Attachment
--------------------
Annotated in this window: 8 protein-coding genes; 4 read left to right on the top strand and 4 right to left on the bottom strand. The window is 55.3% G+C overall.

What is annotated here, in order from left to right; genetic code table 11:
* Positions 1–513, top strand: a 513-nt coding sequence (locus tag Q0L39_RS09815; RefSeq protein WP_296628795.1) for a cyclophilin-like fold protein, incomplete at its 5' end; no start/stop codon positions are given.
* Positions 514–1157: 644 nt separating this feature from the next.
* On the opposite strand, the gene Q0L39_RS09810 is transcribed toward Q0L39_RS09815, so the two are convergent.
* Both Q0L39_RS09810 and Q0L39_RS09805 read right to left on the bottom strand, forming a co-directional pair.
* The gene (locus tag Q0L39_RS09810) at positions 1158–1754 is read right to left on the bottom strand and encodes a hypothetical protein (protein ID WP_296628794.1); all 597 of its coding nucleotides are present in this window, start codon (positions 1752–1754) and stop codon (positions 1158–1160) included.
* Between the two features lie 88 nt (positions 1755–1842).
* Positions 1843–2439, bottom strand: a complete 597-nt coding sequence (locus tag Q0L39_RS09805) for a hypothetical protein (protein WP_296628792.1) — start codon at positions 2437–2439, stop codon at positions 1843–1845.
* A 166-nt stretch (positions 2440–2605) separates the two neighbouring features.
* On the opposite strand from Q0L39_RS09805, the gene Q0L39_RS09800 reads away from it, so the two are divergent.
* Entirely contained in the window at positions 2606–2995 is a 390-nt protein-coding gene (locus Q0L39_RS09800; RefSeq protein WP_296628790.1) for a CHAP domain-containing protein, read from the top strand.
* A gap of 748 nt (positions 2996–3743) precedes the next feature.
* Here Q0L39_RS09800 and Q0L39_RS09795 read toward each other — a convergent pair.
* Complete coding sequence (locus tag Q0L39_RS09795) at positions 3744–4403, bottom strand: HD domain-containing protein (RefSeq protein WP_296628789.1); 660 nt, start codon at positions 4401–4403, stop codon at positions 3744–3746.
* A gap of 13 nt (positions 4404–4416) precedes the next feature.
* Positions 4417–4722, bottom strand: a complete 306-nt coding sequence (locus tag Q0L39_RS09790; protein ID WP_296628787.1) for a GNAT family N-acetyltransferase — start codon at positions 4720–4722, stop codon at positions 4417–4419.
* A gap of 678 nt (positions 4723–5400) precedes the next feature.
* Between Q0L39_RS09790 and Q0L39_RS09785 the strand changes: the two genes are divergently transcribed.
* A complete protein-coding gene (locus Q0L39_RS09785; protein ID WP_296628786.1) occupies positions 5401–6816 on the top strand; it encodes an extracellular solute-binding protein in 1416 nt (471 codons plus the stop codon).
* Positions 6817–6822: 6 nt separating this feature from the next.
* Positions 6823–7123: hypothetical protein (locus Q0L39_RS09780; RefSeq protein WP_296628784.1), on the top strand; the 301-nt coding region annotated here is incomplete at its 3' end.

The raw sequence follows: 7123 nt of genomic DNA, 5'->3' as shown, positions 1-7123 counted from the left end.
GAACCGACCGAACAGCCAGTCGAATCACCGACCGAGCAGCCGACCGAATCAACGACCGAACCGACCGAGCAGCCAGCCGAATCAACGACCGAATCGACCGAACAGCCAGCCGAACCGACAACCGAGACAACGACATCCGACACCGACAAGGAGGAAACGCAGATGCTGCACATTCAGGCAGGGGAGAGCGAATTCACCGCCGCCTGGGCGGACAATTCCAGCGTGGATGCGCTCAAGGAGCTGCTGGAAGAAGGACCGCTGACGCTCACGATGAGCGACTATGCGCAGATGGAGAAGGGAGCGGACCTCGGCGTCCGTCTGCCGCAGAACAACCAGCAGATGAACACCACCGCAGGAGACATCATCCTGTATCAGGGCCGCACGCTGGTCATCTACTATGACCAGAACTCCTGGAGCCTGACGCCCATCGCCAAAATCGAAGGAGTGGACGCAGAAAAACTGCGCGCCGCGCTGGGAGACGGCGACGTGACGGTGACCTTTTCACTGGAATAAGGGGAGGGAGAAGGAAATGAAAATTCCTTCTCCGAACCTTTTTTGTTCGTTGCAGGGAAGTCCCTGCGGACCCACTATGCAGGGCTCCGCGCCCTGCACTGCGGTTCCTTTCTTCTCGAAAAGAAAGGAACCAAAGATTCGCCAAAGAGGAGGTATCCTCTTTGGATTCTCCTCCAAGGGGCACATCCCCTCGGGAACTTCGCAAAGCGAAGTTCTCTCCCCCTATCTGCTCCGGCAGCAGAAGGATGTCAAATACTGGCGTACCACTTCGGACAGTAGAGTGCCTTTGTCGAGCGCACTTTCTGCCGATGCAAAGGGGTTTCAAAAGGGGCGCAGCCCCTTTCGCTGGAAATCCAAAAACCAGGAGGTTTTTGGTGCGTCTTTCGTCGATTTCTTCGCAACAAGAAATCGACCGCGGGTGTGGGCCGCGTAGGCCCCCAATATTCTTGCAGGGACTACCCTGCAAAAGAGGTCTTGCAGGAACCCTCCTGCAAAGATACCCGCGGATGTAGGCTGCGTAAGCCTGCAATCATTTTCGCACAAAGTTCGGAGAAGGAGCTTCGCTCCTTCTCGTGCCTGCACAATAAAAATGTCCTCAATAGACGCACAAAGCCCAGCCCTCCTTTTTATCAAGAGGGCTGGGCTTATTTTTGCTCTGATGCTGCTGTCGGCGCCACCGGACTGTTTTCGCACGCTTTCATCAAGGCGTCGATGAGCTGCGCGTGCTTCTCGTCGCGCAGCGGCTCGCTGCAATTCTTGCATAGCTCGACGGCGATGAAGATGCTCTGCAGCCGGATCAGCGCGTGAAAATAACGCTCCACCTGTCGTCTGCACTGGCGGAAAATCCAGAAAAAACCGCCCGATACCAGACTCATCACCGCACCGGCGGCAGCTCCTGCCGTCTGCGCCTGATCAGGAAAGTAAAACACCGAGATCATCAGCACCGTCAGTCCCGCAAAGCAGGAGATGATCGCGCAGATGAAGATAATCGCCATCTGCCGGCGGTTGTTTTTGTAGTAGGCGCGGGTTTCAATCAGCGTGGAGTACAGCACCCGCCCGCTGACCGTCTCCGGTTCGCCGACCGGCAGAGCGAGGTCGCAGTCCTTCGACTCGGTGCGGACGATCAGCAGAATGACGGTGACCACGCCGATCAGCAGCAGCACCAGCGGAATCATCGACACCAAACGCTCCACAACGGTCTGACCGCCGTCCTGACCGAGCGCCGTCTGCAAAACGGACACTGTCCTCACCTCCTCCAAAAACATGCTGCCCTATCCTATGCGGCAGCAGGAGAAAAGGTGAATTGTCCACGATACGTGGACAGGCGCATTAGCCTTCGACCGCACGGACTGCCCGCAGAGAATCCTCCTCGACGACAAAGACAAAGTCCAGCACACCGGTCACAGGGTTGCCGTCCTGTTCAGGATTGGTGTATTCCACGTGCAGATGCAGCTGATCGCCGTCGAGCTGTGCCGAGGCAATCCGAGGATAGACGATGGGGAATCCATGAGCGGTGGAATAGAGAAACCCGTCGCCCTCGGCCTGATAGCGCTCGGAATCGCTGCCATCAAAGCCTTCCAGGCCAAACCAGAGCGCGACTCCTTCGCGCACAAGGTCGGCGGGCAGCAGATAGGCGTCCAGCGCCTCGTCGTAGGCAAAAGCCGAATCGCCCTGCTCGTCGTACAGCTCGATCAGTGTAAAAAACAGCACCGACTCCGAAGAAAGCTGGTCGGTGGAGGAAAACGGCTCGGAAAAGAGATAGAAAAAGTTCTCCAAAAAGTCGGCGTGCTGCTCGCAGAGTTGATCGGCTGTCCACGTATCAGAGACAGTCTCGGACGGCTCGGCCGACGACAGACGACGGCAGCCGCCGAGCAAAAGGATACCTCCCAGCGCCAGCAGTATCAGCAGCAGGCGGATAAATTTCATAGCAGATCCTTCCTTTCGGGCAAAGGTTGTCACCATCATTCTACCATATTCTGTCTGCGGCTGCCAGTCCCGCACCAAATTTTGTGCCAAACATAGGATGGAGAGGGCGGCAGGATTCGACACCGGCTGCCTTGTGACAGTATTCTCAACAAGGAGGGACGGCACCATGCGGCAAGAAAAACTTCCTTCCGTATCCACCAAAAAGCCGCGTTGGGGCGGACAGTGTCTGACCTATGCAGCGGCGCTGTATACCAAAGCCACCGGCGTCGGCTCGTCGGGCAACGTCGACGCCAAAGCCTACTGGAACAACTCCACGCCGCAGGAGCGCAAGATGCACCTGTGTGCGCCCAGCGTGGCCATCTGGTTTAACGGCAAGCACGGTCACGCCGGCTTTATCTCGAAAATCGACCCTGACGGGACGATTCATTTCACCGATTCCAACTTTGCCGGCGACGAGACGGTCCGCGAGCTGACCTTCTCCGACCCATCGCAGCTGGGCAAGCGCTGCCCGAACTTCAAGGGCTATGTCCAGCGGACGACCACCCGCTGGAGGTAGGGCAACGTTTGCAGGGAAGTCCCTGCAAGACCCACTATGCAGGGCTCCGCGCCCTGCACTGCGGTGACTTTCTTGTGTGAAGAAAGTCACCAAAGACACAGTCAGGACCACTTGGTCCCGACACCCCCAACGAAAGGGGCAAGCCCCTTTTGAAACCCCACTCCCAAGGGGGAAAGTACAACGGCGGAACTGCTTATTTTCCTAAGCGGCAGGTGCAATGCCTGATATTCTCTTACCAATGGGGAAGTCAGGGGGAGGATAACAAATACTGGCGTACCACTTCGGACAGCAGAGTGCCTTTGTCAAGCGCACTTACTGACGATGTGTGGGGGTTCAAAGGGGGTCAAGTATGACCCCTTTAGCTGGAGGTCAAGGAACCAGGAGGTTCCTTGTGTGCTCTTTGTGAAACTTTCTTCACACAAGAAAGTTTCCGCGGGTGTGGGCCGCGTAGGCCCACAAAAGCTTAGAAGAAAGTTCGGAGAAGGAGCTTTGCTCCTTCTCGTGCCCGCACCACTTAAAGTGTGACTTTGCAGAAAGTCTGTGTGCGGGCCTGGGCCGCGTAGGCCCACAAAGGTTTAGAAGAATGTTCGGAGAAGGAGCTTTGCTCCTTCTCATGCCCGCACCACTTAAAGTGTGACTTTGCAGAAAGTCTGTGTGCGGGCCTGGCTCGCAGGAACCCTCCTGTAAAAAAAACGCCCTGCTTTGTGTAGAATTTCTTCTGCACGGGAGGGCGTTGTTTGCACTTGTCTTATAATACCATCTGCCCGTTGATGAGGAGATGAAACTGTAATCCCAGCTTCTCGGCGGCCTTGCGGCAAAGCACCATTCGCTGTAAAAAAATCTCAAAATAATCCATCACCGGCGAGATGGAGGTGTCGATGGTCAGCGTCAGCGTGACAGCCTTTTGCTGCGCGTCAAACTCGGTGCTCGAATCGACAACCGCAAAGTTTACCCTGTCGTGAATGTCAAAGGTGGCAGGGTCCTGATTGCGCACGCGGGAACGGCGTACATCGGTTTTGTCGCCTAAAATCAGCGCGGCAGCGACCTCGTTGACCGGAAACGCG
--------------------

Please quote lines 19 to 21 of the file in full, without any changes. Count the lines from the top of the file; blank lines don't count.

* Between Q0L39_RS09790 and Q0L39_RS09785 the strand changes: the two genes are divergently transcribed.
* A complete protein-coding gene (locus Q0L39_RS09785; protein ID WP_296628786.1) occupies positions 5401–6816 on the top strand; it encodes an extracellular solute-binding protein in 1416 nt (471 codons plus the stop codon).
* Positions 6817–6822: 6 nt separating this feature from the next.